Posted in Alienated children psychopathic parent, Are there psychopathic children?, Attachment, Security, Separation and Psychological Differentiation, Autopsy of the Narcissistic Parental Alienator, British Psychological Society's Division of Counselling Psychology in London, Carl Jung - psychological theorists, Parental Alienation PA


Taken from:-

Charles PragnelltoPsychopathy


The most notable behaviors and attitudes manifested by vengeful fathers and which indicate Vengeful Father’s Syndrome.

1. CONTROL AND DOMINATION – The outstanding feature of Vengeful Father Syndrome is an obsessive and relentless drive for continuing control and domination over their former spouse and their children, who they view in terms of their personal ownership. In these cases, there is usually a history of spousal assault, rape, and a range of emotional, psychological, and physical maltreatment of their spouse and of their children, either directly or indirectly as a consequence of the spousal abuse. These are usually the factors which have led to the separation and ultimately to the divorce. Many such clinical examples case illustrations can be found in the Case Judgments in Family Law cases in all countries, as such Vengeful Fathers frequently use the law and the legal system as a means of enforcing their rights and demands and for continuing to persecute their victims, both mothers and children. They can also be found abundantly in the cases referred to voluntary organisations involved in Domestic Violence support services and child advocacy work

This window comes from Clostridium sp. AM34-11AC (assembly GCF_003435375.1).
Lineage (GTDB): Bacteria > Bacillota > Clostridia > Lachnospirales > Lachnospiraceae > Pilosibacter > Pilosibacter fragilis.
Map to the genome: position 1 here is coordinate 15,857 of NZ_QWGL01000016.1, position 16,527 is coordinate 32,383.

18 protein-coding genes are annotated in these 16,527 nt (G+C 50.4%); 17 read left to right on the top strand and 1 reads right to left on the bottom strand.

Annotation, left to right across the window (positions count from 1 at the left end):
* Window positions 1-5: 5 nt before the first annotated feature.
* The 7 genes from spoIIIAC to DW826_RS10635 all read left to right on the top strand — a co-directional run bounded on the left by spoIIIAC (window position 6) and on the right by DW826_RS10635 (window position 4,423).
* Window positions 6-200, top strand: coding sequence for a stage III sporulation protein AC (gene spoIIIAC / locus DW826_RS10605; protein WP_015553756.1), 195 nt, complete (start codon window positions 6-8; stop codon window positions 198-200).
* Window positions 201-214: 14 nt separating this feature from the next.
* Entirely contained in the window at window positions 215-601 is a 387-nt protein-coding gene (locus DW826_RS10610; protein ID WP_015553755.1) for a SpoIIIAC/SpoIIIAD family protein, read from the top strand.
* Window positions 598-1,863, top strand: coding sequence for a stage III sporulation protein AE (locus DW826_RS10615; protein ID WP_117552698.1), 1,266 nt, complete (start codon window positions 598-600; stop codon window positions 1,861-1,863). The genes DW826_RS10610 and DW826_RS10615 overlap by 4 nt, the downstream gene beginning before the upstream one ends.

2. LACK OF EMOTION AND ‘AFFECTIVE’ RESPONSES – Vengeful Fathers are notable for their absence of genuine emotions and feelings although some have developed relatively sophisticated methods of mimicking such attitudes and behaviors in order to appear `normal’;

3. LACK OF EMPATHY, COMPASSION, AND REMORSE – these are very significant features of the Vengeful Father who frequently obtain a schadenfreudic delight in observing the consequences of their behaviors in their victims’ responses and sufferings;

4. OBSESSIVELY DETERMINED TO `WIN’’ IN ANY FORM OF CONTEST, PARTICULARLY IN COURT PROCEEDINGS – THE VENGEFUL FATHER ALWAYS REQUIRES THAT HE IS PROVEN TO BE `RIGHT’ IN HIS VIEW OF THE WORLD, EVENTS, AND HIS PERCEPTIONS OF OTHERS – Vengeful fathers found considerable support in the conjectures and contentions of R.A. Gardner regarding Parental Alienation Syndrome during its period of being favored in some Family Courts. PAS provided an immediate vehicle by which the Vengeful Father could transfer blame onto the mother, when his children rejected and despised him for his cruel and uncaring behaviors towards them in the past and the children resisted any attempts to force them into contact or residency with him. It has become increasingly obvious that in many cases where Vengeful Fathers have alleged PAS, that in fact it was a clear and convincing case of Self-Alienation;

5. DECEIT, CUNNING, AND MANIPULATION – Vengeful Fathers often present and portray themselves to relatives, family friends, and significant others as the `Perfect father’. The purpose of this is to encourage others to believe that their former spouse is the defective partner and parent, or is `to blame’ for the relationship breakdown and to thereby isolate them from their social groups and communities. This again is a part of the Vengeful Father’s `control and dominate’ strategy. With little or no support, it is easier for them to continue to persecute and torment their victims;

6. GROOMING AND MANIPULATION OF AUTHORITY FIGURES AND PROFESSIONALS – Vengeful Fathers quickly recognize that lawyers, Court Reporters/Consultants, and judges have key roles in the Family Law system, They quickly learn the tactics and ploys to defend themselves in Courtrooms or receive advice from the many Father’s Rights groups and websites formed by other Vengeful Fathers. Such tactics and ploys involve : Denial or minimization of any allegations of assault or abuse, despite evidence to the contrary and including criminal convictions; Blaming the victims; Counter allegations to weaken the victim’s position; Provocation by the victims;